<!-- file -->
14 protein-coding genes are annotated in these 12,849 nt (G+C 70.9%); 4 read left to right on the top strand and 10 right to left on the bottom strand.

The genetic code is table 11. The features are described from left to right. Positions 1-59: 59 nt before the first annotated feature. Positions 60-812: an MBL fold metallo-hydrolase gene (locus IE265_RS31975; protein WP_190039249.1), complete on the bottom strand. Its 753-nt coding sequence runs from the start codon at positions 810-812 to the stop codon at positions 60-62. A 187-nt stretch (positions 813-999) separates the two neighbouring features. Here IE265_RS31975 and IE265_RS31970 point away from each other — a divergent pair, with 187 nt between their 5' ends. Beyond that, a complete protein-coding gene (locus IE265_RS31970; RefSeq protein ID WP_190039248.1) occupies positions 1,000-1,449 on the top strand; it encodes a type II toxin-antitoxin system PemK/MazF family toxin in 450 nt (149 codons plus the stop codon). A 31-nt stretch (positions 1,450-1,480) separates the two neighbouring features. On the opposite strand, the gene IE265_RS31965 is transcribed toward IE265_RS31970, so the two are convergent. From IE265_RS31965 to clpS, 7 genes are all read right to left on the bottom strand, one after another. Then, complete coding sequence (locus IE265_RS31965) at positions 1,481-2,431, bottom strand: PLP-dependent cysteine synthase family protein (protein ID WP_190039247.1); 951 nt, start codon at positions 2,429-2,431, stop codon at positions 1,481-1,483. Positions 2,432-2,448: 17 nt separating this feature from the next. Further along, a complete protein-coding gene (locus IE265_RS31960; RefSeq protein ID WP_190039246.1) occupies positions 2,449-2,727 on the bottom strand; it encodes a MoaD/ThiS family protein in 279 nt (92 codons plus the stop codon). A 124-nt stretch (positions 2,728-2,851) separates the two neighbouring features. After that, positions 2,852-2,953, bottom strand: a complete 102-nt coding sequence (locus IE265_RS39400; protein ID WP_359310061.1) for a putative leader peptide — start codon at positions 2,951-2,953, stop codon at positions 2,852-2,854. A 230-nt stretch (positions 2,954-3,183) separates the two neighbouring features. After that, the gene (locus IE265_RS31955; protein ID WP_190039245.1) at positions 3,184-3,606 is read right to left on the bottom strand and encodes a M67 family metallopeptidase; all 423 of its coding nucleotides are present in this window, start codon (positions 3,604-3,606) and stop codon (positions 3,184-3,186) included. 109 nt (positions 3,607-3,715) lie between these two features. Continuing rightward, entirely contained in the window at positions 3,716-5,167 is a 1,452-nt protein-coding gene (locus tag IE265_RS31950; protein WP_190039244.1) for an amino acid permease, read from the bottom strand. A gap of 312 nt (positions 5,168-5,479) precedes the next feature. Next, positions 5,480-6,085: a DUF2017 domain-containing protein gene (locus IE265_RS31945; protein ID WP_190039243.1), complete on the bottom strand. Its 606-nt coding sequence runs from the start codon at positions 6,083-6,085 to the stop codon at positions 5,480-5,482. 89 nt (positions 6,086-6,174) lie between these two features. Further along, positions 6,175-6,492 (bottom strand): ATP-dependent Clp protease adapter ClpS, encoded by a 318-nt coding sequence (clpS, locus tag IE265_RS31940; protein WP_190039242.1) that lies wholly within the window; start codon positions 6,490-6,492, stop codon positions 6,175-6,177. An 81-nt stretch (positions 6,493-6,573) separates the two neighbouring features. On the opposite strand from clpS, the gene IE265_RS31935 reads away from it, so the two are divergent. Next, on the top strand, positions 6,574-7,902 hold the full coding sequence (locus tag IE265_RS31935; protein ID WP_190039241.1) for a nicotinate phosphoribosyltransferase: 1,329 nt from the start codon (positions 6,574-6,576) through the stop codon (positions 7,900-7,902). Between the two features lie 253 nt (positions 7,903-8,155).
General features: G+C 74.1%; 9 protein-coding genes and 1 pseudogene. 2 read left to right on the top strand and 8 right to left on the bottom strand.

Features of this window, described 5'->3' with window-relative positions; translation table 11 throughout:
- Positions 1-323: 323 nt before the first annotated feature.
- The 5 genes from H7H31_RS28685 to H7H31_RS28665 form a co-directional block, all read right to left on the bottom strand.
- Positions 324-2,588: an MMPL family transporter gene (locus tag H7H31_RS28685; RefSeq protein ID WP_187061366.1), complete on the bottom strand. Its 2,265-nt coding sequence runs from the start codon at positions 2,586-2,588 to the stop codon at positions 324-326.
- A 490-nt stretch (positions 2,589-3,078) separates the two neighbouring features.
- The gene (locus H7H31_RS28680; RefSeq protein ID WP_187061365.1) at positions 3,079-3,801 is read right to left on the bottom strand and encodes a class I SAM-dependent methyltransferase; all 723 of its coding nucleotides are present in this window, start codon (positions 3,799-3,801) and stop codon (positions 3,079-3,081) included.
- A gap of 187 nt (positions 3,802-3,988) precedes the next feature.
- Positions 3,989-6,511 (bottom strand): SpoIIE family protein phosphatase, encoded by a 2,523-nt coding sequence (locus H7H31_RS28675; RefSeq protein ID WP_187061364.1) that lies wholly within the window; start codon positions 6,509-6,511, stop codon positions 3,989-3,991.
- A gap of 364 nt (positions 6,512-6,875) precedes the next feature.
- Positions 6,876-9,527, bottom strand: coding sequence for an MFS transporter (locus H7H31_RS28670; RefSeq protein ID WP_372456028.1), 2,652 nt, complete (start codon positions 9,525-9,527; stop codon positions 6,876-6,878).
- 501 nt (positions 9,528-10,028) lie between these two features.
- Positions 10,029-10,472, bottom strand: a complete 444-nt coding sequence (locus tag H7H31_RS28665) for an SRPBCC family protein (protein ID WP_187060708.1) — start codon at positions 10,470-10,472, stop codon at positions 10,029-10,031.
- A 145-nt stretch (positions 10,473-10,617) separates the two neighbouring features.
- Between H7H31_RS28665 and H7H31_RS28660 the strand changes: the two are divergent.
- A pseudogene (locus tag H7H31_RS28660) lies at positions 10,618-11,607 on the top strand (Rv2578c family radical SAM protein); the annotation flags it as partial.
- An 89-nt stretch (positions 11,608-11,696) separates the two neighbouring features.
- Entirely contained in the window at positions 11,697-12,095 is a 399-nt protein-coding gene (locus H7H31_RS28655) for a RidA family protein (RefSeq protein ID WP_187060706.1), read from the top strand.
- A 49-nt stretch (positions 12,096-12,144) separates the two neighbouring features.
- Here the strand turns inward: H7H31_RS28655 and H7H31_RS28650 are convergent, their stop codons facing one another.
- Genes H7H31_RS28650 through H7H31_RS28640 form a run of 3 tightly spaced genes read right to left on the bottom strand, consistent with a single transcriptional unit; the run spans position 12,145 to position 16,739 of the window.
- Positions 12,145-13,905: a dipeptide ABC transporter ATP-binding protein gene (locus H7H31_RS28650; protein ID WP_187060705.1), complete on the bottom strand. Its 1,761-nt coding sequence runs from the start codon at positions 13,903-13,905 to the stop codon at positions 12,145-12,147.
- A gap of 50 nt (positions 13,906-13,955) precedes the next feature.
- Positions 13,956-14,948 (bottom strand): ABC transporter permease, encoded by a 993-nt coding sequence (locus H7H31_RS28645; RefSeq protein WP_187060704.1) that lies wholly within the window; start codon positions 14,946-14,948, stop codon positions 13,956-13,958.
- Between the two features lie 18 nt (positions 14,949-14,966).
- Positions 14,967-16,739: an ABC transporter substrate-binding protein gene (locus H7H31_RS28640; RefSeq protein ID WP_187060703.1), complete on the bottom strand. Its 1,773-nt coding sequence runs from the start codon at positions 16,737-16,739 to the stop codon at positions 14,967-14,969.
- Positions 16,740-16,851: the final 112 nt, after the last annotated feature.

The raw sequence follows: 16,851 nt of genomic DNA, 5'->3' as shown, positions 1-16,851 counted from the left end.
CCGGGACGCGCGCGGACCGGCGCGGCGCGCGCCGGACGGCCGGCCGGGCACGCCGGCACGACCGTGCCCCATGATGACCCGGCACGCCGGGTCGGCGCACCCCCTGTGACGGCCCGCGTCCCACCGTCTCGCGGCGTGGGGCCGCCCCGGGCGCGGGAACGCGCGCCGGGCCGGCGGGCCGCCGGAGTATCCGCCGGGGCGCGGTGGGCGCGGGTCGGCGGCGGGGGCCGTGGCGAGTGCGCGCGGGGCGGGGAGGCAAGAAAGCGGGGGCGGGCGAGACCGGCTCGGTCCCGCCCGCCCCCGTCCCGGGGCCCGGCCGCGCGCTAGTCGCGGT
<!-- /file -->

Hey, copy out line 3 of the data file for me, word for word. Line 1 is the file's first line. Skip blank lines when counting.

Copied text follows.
General features: G+C 74.1%; 9 protein-coding genes and 1 pseudogene. 2 read left to right on the top strand and 8 right to left on the bottom strand.